While most teenagers spent hours in their room being angry, Canadian musician Robert Michaels surrounded himself with his passion: guitar. As other kids played ball after school, Michaels locked himself away in his room, practicing with vigilance as minutes melted into hours–and that was before he owned a real guitar.
Michaels passion was unleashed after he heard a friend play guitar at age 14. Despite best efforts on his part, Michaels’ parents were reluctant to make such an expensive investment for instrument that could be just a passing fad. It was, however, true love, and so, with some wood, six strings (literally) and drawn on frets, Michaels made a makeshift guitar and began practicing diligently.
While Michaels is labeled a flamenco-guitar player, that title doesn’t really begin to describe the kind of music he produces.
"People put terms to it like ‘flamenco’ and it’s not traditional flamenco in any way–there’s more of a modern angle to it," says Michaels. "It’s kind of music from the soul. It’s stuff that has a lot of Latin base to it, and Flamenco influence, but it’s a lot of other things too: there’s a lot of jazz, pop, Mediterranean and European influence"
Despite his Italian background, diversity in music was always part Michaels’ family life.
"Living at home, my parents would listen to all kinds of music: Latin-American, Brazilian. Those kinds of influences, hearing them in the house, it kind of soaked into my system."
Although Michaels admits like most teens, he wanted to play rock, he also studied jazz and classical music. It was playing in a top 40 band, however, that re-introduced him to Latin music.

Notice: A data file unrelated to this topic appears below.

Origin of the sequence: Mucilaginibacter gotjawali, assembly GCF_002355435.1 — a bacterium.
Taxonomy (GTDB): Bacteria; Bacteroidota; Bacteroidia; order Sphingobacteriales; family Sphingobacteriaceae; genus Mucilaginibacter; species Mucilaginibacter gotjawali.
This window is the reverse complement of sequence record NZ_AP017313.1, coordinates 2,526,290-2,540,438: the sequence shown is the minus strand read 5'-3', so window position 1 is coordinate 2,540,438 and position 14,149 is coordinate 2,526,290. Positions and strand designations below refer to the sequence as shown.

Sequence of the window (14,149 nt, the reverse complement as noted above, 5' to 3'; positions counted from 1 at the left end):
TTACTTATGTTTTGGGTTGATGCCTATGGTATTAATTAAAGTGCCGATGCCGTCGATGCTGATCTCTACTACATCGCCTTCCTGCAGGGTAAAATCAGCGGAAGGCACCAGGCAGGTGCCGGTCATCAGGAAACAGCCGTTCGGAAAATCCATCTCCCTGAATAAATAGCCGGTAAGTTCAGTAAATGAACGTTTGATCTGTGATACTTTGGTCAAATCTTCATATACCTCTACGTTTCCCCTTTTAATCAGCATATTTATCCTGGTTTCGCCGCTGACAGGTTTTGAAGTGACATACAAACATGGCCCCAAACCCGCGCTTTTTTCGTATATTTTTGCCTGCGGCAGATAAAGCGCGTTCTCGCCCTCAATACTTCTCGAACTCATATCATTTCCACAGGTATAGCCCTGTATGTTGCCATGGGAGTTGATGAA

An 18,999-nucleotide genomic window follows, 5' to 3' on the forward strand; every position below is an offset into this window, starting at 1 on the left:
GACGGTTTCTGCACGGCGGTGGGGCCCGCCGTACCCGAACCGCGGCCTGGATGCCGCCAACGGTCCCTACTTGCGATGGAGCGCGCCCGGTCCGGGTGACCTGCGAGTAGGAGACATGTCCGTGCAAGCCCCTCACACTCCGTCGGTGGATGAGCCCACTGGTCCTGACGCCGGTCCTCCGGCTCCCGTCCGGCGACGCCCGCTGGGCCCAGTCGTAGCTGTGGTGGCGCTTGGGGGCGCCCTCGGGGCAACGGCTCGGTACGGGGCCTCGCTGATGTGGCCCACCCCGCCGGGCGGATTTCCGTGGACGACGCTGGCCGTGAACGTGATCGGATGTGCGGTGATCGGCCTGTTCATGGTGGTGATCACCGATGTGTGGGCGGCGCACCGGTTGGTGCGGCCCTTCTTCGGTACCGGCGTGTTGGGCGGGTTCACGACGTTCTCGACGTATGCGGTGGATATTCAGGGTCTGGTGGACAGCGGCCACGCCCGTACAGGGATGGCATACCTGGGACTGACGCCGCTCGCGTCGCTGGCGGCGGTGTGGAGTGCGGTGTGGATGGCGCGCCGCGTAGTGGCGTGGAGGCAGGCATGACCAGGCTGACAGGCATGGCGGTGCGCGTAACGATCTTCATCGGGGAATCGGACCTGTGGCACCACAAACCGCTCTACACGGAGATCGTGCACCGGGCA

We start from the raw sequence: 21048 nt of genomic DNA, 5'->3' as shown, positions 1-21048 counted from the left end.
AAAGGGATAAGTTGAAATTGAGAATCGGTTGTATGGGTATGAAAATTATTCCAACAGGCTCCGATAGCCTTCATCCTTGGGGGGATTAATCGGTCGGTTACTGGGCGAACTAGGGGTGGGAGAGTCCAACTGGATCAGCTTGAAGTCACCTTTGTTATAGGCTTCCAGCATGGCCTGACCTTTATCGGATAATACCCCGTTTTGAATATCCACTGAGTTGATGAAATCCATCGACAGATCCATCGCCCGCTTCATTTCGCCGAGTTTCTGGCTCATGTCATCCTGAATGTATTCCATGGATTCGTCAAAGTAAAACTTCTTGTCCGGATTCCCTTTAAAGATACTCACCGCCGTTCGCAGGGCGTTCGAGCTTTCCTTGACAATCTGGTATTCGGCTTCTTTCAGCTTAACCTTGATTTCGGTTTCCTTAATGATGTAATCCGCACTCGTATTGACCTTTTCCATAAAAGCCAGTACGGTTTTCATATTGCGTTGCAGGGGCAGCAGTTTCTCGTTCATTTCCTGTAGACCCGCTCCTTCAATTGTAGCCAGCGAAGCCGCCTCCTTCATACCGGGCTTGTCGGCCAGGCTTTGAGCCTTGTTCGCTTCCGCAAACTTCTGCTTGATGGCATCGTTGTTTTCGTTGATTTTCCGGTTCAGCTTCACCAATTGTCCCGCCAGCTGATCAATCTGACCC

"It was mostly a kind of ethnic band, and we did a lot of weddings and things like that," says Michaels, "and so I was exposed to performing Latin-American music in that setting… When I got to college, I was kind of going into more of a jazz direction, but I always still played Latin-American music on the side."
After college, Michaels traveled extensively, playing in cafés, bars and restaurants, honing his talent and his love for Latin-American music.
"That’s kind of how my style also developed. It was through playing with Native players in Cuba and France, and parts of Europe and South America."
Besides developing his style, his travels remain experiences he draws upon when composing–although Michaels admits his song-writing is often a cathartic experience.
"You have your up days and down days, and its nice when I pick up the guitar and that feeling comes through," explains Michaels. "It comes from a lot of different areas: sometimes it’s strictly rhythm-based and sometimes it’s just the melody. I don’t know where it comes from, but the thing is it just keeps coming."
Michaels’ third album, Utopia marks his first major label release. Despite leaving the indie scene, the recording process didn’t change that much from his first two independent efforts, Paridiso and Arizona.
"Basically, I recorded it and produced it the way I want," says Michael. "If anything I’ve taken the studio out of the basement and now we have kind of a real studio out in a different place. I think because of the extra space, I was able to record more acoustic instruments, so that process was a little better."
Utopia invades your soul–you can’t help but move to it. Michaels promises the same of his show.
"Expect to have a lot of fun," says Michaels. "At the end of shows, we’ve had conga lines going–it turns into a party… We try to get the audience involved, and sometimes we bring them up on stage and get them playing percussion instruments."
It’s that kind of energy that Michaels feeds upon from the audience–the kind of atmosphere he loves.
"I get charged up when the audience gets charged and it’s nice to give that to people," says Michaels. "You’re giving them something that wasn’t there, but they’re feeling it and they’re getting it, and they’re understanding a language you’re talking. That’s the biggest reward: at the end of the night when everybody has a great time and they felt the music the way it should be felt."
Robert Michaels performs at 8 p.m. on Wed., Oct. 27 at the Rosza Centre.